Remember the snub, Huskies
On the day after the Great Husky Hosing, life commenced at an awkward, deliberate pace. Around lunchtime, a shirtless Spencer Hawes was...
Seattle Times staff columnist
On the day after the Great Husky Hosing, life commenced at an awkward, deliberate pace.
Around lunchtime, a shirtless Spencer Hawes was in Edmundson Pavilion shooting jumpers. The lone bouncing ball sent a soft echo through the placid arena. It felt more like July than this month of madness.
Thank your new enemies on the NIT selection committee for their hospitality. Be sure to send them decapitated chocolate bunnies this Easter. Chairman C.M. Newton and his good ol' boys' club turned this young Washington team into the Deprived Dawgs.
But since tantrums can only last so long, let's just throw out a crazy thought today.
Once the anger subsides, the NIT snub could turn out to be a gift.
Of course, overlooking the 19-win, Pac-10 Huskies will never be right. They were hosed, deprived, robbed, pillaged, plundered, hijacked, hoodwinked, scammed, swindled and any other verb, profane or profound, you might want to use. They believed the system was fair, and the system failed them because the committee wasn't diligent.
All UW can do is complain and move forward. Griping can be therapeutic. But only learning from this cold-shoulder can bring change.
The lesson: Never fall into this situation again.
Although this NIT neglect is a travesty, the Huskies aren't absolved of being an underachieving team. The season began with Final Four fantasies, which was silly of us, considering four freshmen and two sophomores resided in their rotation. Nevertheless, this should've been an NCAA tournament team, not a squad upset it won't get to play for 66th place.
"I think we can draw from that point," coach Lorenzo Romar said. "You've got to bring it. Nothing's going to be handed to you."
This was Romar's first team of privilege at UW. He built the program by maximizing the talents of players who burned to make the Huskies a winner. Then the Brandon Roys, Will Conroys and Nate Robinsons left. And in this transitional year, the young Huskies couldn't keep up with the (Bobby) Joneses.
There's little reason to think these players won't have a nice run of success. The process is simply longer and more painful than expected. But this season's humbling could speed things up.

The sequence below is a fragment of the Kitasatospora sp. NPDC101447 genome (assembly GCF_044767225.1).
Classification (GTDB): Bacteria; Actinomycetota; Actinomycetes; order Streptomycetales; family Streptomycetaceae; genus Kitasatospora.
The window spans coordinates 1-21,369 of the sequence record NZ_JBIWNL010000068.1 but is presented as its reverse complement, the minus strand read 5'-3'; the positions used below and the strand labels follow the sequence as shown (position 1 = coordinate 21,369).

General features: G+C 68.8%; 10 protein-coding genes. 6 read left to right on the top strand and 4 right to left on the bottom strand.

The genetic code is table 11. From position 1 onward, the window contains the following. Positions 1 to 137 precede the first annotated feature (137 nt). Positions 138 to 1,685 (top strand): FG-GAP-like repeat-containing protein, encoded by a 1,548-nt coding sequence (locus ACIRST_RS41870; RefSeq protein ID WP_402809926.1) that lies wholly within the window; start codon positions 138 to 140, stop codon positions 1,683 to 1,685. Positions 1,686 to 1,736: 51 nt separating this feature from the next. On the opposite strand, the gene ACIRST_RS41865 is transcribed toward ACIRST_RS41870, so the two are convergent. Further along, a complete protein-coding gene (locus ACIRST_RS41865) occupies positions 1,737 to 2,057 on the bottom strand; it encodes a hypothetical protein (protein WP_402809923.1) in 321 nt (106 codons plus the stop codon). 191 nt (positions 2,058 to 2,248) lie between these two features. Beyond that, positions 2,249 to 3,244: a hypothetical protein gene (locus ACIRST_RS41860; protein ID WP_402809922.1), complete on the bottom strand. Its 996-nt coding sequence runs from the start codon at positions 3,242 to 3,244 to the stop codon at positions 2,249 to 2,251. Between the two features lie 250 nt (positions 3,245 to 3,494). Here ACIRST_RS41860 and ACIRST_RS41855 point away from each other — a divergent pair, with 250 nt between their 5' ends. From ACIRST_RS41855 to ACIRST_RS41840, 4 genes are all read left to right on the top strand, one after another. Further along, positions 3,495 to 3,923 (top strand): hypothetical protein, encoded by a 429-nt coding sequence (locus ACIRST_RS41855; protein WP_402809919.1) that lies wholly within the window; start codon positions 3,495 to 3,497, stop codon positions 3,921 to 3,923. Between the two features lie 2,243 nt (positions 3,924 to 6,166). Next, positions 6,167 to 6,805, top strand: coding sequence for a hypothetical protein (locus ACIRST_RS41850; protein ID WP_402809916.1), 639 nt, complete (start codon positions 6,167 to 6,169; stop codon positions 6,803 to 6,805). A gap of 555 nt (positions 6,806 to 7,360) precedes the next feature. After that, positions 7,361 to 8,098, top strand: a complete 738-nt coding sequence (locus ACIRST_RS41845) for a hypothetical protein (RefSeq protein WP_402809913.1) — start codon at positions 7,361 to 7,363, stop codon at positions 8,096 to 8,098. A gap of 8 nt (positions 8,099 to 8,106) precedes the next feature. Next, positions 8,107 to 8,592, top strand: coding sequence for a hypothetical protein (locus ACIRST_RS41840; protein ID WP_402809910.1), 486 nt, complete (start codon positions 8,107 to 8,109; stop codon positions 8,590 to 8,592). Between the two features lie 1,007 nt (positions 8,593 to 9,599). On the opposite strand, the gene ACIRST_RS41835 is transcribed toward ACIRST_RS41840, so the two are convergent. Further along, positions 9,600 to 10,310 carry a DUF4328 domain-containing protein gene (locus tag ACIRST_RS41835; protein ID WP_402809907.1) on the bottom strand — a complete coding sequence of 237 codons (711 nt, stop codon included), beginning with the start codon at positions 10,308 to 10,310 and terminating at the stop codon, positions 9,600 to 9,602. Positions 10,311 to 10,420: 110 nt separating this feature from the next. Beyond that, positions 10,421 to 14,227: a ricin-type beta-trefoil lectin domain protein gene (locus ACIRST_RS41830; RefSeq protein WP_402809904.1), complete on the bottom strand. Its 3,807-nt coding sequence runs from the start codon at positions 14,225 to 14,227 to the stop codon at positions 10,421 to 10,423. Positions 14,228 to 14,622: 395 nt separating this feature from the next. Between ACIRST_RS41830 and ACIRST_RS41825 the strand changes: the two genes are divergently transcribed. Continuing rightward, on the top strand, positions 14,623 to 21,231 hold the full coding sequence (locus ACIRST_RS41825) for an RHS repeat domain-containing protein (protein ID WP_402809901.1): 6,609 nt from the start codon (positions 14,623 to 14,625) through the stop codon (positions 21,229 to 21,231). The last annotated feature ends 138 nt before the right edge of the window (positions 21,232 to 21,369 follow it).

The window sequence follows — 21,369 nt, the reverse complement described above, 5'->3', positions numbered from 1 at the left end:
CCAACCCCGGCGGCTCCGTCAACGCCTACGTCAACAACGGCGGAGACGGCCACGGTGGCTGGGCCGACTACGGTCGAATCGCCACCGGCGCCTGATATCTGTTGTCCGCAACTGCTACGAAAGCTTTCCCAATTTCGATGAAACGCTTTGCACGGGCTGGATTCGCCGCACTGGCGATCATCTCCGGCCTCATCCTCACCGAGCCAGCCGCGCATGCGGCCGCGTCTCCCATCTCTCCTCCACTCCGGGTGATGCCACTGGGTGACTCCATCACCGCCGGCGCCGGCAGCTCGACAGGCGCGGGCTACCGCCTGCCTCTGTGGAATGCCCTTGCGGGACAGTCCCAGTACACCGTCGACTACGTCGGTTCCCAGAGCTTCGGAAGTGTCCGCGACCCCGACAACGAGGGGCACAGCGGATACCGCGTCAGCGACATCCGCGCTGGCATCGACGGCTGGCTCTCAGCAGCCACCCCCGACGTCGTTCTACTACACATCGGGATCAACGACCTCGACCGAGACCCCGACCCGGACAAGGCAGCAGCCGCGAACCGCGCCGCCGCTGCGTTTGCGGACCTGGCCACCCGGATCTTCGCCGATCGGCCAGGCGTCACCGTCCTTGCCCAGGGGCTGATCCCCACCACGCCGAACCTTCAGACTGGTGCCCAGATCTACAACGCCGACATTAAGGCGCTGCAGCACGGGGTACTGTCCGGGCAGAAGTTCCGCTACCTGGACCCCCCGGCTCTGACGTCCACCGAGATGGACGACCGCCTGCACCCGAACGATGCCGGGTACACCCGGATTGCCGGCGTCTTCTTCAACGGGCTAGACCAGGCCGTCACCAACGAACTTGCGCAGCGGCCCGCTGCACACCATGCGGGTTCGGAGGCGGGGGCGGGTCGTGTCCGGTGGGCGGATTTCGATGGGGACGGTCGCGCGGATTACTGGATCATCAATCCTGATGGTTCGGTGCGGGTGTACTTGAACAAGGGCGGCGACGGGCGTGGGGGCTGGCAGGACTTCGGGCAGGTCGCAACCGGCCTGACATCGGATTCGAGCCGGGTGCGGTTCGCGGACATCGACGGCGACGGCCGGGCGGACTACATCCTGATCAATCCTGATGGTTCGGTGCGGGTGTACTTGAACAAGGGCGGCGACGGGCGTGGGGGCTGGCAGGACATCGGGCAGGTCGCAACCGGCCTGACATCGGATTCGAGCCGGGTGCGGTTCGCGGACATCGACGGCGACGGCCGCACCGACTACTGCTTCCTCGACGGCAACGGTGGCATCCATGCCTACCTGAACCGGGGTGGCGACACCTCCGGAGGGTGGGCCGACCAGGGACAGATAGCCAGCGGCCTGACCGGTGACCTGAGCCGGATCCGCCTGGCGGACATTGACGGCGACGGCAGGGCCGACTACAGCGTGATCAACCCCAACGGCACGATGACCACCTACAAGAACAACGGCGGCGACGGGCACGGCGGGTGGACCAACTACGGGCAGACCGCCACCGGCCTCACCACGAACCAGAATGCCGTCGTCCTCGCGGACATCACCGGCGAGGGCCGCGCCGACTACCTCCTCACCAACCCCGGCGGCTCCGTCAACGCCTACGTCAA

Perhaps you've heard this sports tale before. Team with high expectations flops one year. The next season, it re-emerges, tougher, hungrier, and re-establishes its place among the nobility, screaming "Nobody believed in us!" all the while.
It happens all the time.
If all goes right, a year from now NIT will be mentioned mockingly inside Hec Ed. UW will act like the ugly high school kid who returns 20 years later for a reunion, looking like a model.
Oh, that's somebody who should've had better foresight.
"You can't manufacture something," Romar said of using the NIT snub as a motivator. "It can't be faked, whatever your motivation is. But we learned as a group that you've got to go out and do it. Nothing's going to be given to you."
The Huskies are a team of privilege no more. All privileges have been revoked. Now they must become a team of revenge.
Romar tried to take a broader view Monday. He still wants answers "for conscience's sake." But he also admitted the inevitability of struggles this season. He just didn't expect the bad days to destroy the season.
"We felt like there would be days when we did not recognize our team and days that we'd be awesome," Romar said. "But the end result, I thought, was we'd be in the postseason."
Strictly from a youth standpoint, the coach compared this team to his first Huskies squad, which finished 10-17 in 2002-03. If you're constantly starting over in college basketball, then this group is starting from a much better place, Romar says.
"We had four freshmen and a sophomore in that group, and we went from 10-17 to two Sweet 16s," Romar said. "This team was 19-13 this season."
There are differences, of course. The group four years ago wasn't playing with a frontline the caliber of Hawes and Jon Brockman. It wasn't full of prep All-Americans. And it didn't step into an established winning environment.
But in addition to individual improvement, these Huskies must find their predecessors' edge this offseason. It should be easy. They are now the team the low-rent tournament wouldn't even accept.
It's discouraging news. But there could be encouraging ramifications, especially if Hawes gets mad and stays.
"Maybe this is a bad analogy, but it's like if your mother tells you, 'Don't put too much salt in your food,' " Romar said. "Then you tell yourself, 'Ah, I'll just put a little more in there.' Then it's the nastiest thing you've ever tasted. You had to learn on your own.
"Maybe you don't quite understand how important some things are until you stumble a couple of times."
Nothing tastes nastier than some bad NIT news. Learn quickly, young Huskies. If this program wants to be a beast, it must be fed properly.
Jerry Brewer: 206-464-2277 or email@example.com
About Jerry Brewer
Jerry Brewer offers a unique perspective on the world of sports.
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